Yes, we continue to pour concrete and will for some time. Now that the lens is not covered with ice, check out the webcam to see the walls of the second level being formed. The space between the Campus Center and Sage is being back filled and the floors of the second level are being poured. Snow did impact the project, slowing work down by forcing us to truck snow away from the site. No longer is it permissible to dump snow into the Fox River and the added task of removing it fell upon the crews at the site. Three weeks time was lost to the harsh winter weather.
The land bridge is in place with only railings and landscaping left to finish. As predicted in the last blog, we are going to have the land bridge open when students return this fall, the academic year 2008-2009. The land bridge promises to be a success, both physical and aesthetic, bridging the central and eastern parts of the campus. Landscaping plans have been submitted and approved by the LU grounds crew!
The river walk will extend from our property on the east, under Lawe Street to the sustainable garden, a.k.a SLUG (Sustainable Lawrence University Garden). An initial workshop has been held with our landscape architect, two members of Uihlein-Wilson architectural firm and four members of our faculty who teach or have taught environmental studies. Using the 2006 student river walk project as the basis for discussion and design, all workshop members were in accord philosophically. Like the land bridge, the river walk adds a new dimension to our engagement with and view of the river.
As the project continues, so does my education. There are many crews at work on the building which represent the varied “trades”. They are confined to their specialties but are often supported by Boldt Construction Laborers when timing requires or the task is massive.
The Iron Workers, to date, have spent a tremendous amount of their time tying rebar. The rebar (re-enforcing bars) are the iron rods in the walls and slabs which must be tied together before concrete can be poured. Having just finished a pour of 684 cubic yards of concrete for level two, the iron workers prepared two walls on the east and north for the “pour.” After a floor pour the Cement Finishers come in to level and finish the concrete. As mentioned, the Construction Laborers assist many trades, but so far have been responsible for placing much of the 10,000 cubic yards of concrete poured to date. The 10,000 cubic yards of concrete poured is enough to build to a sidewalk from Appleton to Green Bay.
Another very visible trade on the site is the Carpenters. There are two groups within this trade. The carpenters who build the forms for the concrete and layout the project components are very much in evidence these days. Once the building is enclosed they will install the drywall and place the metal studs. The “Finishing Carpenters” construct ceilings, hang doors and install hardware and finished wood products throughout the building.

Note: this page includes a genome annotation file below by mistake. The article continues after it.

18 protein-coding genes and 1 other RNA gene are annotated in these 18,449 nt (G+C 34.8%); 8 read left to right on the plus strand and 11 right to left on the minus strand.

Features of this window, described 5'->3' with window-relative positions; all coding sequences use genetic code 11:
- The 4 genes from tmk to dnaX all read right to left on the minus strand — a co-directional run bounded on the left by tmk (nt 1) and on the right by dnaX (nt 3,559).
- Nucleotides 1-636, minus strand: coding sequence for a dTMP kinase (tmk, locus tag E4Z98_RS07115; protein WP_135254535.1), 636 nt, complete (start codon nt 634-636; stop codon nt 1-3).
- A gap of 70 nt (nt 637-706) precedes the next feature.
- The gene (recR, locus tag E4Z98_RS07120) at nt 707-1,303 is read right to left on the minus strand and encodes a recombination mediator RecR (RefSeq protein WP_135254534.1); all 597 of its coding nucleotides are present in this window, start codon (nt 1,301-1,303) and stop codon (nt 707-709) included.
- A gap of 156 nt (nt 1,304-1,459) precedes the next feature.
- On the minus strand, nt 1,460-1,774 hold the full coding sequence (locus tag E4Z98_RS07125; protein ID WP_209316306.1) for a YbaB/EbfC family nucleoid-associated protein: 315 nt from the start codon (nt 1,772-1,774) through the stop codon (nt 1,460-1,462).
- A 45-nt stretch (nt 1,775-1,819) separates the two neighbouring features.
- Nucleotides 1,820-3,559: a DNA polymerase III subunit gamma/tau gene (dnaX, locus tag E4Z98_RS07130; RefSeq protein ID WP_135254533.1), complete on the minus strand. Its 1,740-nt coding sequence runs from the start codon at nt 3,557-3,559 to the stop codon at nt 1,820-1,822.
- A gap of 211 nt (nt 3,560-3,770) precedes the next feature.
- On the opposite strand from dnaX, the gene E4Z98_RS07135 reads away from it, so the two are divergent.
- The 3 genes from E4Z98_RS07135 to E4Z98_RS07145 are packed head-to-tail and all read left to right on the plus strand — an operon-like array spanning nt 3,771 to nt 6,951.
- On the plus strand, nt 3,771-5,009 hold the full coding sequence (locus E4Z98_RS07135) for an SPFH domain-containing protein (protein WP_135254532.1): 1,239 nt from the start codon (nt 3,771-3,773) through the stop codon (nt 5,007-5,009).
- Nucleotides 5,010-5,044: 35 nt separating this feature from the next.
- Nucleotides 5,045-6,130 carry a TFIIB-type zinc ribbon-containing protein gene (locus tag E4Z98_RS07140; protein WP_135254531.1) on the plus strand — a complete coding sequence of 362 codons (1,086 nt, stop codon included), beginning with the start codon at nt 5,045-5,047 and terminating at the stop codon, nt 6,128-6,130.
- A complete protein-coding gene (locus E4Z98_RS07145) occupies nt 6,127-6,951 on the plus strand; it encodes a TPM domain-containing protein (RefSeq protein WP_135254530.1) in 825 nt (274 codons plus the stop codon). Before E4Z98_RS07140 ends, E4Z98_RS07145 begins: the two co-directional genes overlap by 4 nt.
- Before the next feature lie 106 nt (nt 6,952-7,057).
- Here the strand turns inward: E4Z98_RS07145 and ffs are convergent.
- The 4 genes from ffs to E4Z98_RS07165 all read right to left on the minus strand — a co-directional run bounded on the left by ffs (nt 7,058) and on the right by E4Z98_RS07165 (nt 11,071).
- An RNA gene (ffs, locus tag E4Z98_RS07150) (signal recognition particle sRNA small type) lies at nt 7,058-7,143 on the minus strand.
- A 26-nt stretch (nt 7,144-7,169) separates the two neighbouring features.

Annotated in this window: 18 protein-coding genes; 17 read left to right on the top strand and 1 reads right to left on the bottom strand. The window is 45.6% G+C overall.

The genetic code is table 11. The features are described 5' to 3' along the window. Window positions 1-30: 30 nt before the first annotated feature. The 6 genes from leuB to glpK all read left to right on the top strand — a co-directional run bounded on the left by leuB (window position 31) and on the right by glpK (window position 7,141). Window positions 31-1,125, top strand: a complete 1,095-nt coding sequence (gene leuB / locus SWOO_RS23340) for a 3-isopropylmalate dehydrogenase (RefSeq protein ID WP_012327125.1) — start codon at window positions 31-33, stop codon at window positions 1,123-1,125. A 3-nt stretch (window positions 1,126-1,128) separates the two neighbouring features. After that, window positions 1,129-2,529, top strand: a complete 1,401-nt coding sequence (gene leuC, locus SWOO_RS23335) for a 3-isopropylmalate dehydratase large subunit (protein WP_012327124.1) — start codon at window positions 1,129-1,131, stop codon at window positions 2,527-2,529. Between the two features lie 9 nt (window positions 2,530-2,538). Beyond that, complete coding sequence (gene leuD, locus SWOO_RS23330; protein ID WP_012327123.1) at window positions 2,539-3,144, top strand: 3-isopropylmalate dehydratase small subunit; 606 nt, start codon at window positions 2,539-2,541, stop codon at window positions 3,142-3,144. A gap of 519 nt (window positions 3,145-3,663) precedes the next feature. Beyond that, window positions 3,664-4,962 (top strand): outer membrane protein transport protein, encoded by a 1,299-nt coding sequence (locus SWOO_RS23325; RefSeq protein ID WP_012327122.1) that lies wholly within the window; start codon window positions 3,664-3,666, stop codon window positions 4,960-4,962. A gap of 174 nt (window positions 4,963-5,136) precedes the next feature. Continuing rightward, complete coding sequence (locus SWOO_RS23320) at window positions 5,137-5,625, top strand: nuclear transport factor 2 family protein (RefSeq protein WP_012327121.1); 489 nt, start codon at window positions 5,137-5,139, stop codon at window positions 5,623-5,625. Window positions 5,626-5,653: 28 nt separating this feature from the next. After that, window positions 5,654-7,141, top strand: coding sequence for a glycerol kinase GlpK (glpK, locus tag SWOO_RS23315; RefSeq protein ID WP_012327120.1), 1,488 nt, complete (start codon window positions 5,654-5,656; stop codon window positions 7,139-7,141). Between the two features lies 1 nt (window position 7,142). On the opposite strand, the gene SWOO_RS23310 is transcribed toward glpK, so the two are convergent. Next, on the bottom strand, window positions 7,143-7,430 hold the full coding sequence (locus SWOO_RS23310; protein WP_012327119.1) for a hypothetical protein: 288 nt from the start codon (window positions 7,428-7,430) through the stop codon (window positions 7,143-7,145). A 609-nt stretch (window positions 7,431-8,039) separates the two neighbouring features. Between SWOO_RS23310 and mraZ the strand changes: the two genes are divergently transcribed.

Equipment Operators include the man operating the enormous crane, the men responsible for the concrete pump and “elephant trunk”, the operators of forklifts and all of the excavation equipment. Throughout the project these men are guaranteed 2 hours of work, 5 days a week, rain or snow.
Obviously, the power needed to operate the Campus Center requires Electricians. Their trade installs all of the power in the building, placing all conduit, including that for phone and data lines.
The Plumbers are responsible for laying all of the PVC for drains, sewers and water piping and then install all of the toilets, sinks showers, water heaters and grease traps. The kitchen behind the servery, a very detailed job for plumbers, must be carefully coordinated with the work of electricians. Separate from the plumbers are the Steamfitters who install the HVAC (Heating Ventilation Air-conditioning) piping systems, equipment and chillers. They usually work with cast iron, steel, copper and stainless steel piping. The Sheet Metal workers follow the steamfitters and build/install the ductwork necessary for the air supply system and the air handling units.
The Glazers and Masons begin their work once the Campus Center structure is in place. The glazers install the entire glass system including the curtain walls and the masons lay the exterior Fond du Lac stone and any concrete block required.
Once the building is enclosed, the finish trades will work on the inside of the building, but I will save that for another blog. The building is really taking shape as it rises out of the ground. Progress continues as we pour more and more and more concrete! Stay tuned!!